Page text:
“What I cannot create, I do not understand": elucidating microbe–microbe interactions to facilitate plant microbiome engineering

Alexander M. Geller, Asaf Levy

Research output: Contribution to journalReview articlepeer-review

9 Scopus citations

Abstract

Plant–microbe interactions are important for both physiological and pathological processes. Despite the significance of plant–microbe interactions, microbe–microbe interactions themselves represent an important, complex, dynamic network that warrants deeper investigation. To understand how microbe–microbe interactions affect plant microbiomes, one approach is to systematically understand all the factors involved in successful engineering of a microbial community. This follows the physicist Richard Feynman's declaration: “what I cannot create, I do not understand”. This review highlights recent studies that focus on aspects that we believe are important for building (ergo understanding) microbe–microbe interactions in the plant environment, including pairwise screening, intelligent application of cross-feeding models, spatial distributions of microbes, and understudied interactions between bacteria and fungi, phages, and protists. We offer a framework for systematic collection and centralized integration of data of plant microbiomes that could organize all the factors that can help ecologists understand microbiomes and help synthetic ecologists engineer beneficial microbiomes.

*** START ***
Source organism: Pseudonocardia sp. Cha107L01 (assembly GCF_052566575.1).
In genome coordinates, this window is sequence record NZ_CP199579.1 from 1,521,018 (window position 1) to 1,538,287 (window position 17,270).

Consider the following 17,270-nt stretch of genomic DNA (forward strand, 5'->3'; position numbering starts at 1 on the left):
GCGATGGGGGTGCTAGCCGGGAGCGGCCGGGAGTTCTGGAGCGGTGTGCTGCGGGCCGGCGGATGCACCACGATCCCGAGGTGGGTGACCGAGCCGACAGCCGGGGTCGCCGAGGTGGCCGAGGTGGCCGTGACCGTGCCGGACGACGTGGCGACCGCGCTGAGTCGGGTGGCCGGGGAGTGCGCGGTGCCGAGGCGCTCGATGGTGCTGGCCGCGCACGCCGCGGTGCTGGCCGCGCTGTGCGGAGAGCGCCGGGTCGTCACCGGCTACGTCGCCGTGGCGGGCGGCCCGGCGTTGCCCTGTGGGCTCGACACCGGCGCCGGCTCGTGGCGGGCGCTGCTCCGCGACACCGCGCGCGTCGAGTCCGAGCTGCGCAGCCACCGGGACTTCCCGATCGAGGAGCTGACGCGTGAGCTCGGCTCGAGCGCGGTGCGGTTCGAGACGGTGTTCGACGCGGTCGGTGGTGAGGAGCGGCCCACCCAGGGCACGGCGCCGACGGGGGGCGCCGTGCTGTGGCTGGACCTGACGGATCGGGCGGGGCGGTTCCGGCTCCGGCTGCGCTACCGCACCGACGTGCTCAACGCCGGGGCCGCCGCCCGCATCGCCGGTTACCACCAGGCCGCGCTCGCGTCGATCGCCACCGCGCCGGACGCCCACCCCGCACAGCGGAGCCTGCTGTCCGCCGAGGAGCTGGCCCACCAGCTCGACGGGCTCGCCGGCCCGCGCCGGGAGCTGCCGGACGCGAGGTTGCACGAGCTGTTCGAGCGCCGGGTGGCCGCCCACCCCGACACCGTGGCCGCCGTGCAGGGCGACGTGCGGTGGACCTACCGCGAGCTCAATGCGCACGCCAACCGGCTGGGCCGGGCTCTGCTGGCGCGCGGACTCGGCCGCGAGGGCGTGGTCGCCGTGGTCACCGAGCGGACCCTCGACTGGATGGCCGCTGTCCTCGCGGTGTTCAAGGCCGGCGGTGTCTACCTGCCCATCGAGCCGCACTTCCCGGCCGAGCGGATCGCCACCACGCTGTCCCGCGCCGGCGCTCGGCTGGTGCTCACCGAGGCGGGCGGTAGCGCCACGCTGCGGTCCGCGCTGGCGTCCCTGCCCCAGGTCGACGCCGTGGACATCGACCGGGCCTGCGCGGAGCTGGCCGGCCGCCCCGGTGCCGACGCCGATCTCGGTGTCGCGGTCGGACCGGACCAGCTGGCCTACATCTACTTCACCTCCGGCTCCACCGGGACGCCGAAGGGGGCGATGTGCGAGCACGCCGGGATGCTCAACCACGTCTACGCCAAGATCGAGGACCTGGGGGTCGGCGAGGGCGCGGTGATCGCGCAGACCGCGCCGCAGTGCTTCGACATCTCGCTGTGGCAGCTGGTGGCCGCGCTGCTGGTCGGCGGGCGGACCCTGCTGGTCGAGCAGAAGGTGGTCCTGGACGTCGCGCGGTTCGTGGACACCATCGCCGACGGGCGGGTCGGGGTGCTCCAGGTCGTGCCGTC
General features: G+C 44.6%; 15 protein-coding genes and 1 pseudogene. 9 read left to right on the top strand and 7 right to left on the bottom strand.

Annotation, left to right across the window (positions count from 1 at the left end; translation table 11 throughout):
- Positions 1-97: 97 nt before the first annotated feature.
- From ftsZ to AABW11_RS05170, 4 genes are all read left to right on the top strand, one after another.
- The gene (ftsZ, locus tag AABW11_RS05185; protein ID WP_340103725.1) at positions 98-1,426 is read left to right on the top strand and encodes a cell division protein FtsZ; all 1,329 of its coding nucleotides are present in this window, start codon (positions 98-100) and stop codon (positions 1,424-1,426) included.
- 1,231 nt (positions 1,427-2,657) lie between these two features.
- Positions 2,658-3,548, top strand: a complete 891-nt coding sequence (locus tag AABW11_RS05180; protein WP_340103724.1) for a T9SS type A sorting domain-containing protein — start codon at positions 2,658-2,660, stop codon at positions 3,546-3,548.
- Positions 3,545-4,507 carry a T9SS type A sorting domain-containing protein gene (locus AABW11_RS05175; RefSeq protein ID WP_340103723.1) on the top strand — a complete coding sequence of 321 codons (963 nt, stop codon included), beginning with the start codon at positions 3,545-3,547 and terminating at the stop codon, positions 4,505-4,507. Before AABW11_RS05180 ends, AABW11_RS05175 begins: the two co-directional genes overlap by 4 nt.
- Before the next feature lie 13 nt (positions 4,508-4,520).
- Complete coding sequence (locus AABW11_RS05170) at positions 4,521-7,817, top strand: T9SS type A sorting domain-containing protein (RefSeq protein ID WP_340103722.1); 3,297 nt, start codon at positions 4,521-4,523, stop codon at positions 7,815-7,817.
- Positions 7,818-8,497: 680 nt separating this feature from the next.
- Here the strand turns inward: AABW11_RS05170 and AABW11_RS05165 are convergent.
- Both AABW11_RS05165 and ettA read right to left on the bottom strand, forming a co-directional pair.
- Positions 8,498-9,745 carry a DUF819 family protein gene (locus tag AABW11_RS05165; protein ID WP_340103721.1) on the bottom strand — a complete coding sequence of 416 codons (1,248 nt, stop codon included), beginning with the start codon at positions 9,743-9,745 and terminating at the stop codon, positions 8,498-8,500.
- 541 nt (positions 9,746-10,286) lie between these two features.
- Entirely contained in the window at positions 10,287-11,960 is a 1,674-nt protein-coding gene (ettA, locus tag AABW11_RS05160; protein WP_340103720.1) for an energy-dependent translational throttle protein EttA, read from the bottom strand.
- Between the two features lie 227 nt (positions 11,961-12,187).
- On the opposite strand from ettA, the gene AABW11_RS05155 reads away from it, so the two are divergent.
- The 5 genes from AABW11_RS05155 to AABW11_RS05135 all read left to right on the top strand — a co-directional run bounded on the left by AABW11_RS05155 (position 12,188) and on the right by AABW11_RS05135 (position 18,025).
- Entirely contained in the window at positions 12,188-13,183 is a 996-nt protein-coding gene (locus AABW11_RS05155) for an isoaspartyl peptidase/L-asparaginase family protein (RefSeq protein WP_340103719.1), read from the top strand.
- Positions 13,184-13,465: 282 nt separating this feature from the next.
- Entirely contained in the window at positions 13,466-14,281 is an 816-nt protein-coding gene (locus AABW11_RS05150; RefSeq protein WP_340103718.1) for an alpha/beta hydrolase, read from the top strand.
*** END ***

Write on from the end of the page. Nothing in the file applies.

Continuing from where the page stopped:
Original languageAmerican English
Article number102283
JournalCurrent Opinion in Microbiology
Volume72
DOIs
StatePublished - Apr 2023

Bibliographical note

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© 2023 Elsevier Ltd

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